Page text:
Article submitted by Andrew Gambina

U.S. stocks ended a rocky session decidedly higher on the back of a record rally by Apple that took the iPhone maker to a market cap above $1 trillion, a run-up that helped Wall Street set aside nettlesome trade issues between the U.S. and China. The S&P 500 rose 13.86 points to 2,827.22, a gain of 0.5% and the Nasdaq Composite Index rose 95.40 points, or 1.2%, to 7,802.69, on the back of Apple’s advance. The Dow however, struggled to hold gains, and closed off 7.66 points, or less than 0.1%, to 25,326.16.

European markets meanwhile closed lower as trade tensions between the U.S. and China appeared to be experiencing fresh escalation, with Germany’s main benchmark dragged lower by concerns about the impact of tariff action. The Stoxx Europe 600 index shed 0.8% to reach 386.68 and Germany’s DAX 30 slid 1.6% to end at 12,536.54 on disappointing financial updates from key names such as Siemens AG and BMW AG. The U.K.’s FTSE 100 index lost 1.2% to 7,561 after the Bank of England, as expected, raised its bank rate by 25 basis points.

Tesla’s Musk surprises investors

Shares of Tesla Inc jumped more than 12 percent on, after the company convinced investors that it was able to yield positive cash flow and turn a profit, and Chief Executive Officer Elon Musk apologized for past incendiary remarks. Musk in a conference call on Wednesday, addressing the company’s largest quarterly loss to date, said the electric car maker would not need to raise more cash and that capital expenses would be slightly below $2.5 billion in 2018, lower than most analysts’ estimates.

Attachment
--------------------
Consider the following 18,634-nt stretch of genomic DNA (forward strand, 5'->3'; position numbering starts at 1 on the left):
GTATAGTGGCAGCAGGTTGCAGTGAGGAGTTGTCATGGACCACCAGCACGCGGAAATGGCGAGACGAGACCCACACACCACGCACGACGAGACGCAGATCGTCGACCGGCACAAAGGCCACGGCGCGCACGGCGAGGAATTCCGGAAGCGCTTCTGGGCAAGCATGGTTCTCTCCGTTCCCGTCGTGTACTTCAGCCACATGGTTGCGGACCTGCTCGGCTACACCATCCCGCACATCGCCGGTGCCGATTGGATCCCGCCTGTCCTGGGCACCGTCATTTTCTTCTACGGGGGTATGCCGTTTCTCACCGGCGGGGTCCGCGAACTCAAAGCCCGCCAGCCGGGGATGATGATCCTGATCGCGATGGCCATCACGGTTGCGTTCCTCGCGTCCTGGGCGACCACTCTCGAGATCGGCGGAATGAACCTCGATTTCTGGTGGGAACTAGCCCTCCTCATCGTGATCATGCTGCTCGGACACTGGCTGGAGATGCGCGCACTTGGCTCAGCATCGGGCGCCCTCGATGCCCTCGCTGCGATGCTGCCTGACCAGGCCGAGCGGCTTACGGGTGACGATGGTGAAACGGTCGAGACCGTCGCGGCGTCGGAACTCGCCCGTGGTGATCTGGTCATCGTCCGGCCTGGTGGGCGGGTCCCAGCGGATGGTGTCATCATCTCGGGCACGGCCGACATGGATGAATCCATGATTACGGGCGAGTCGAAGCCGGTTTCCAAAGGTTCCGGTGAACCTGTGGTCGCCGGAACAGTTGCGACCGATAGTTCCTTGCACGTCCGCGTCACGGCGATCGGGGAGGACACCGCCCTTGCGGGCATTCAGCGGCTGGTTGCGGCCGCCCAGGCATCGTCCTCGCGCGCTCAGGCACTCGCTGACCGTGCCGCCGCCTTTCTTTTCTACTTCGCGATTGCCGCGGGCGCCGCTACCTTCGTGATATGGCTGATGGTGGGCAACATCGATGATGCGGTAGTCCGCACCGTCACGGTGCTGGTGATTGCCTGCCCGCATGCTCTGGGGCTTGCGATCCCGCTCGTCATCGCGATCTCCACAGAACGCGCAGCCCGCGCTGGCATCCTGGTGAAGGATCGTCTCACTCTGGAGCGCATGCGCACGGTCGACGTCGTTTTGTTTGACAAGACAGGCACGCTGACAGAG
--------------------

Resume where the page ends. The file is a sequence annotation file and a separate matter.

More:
The CEO reiterated a target of producing 6,000 Model 3 sedans per week by late August. After Tesla produced 5,000 per week in July following several delays in reaching that target, analysts were concerned whether it could maintain the production rate. Tesla ended the second quarter with $2.78 billion in cash after spending $610 million in capital expenses. Shares of the company were up 12.2 percent to $337.68.

Toyota reports jump in profits

Japanese car-maker giant Toyota has reported a 7.2% increase in quarterly net profits which has beat business analysts’ expectations. Strong sales in Asia along with cost reductions have helped improve Toyota’s financial performance so much so that vehicles sold increased by approximately 21,000 when compared to the previous quarter. Demand in China for Toyota vehicles was strong with a 13% increase in vehicles produced compared to the previous year, which outpaced a 7% rise for the automotive industry.

Toyota, though, have expressed concerns about Trumps proposal to impose US tariffs on imported cars, which could reach a high of 25% and could hurt the company in its biggest market, the US. In fact, Toyota have reduced its sales estimates in North America for the fiscal year. Business analysts are expecting share prices to increase following the publication of a positive financial result for the quarter at the same time as most of its’ competitors fell short of its performance expectations. The uncertain business climate in the US however casts doubt on the future prospects of the company.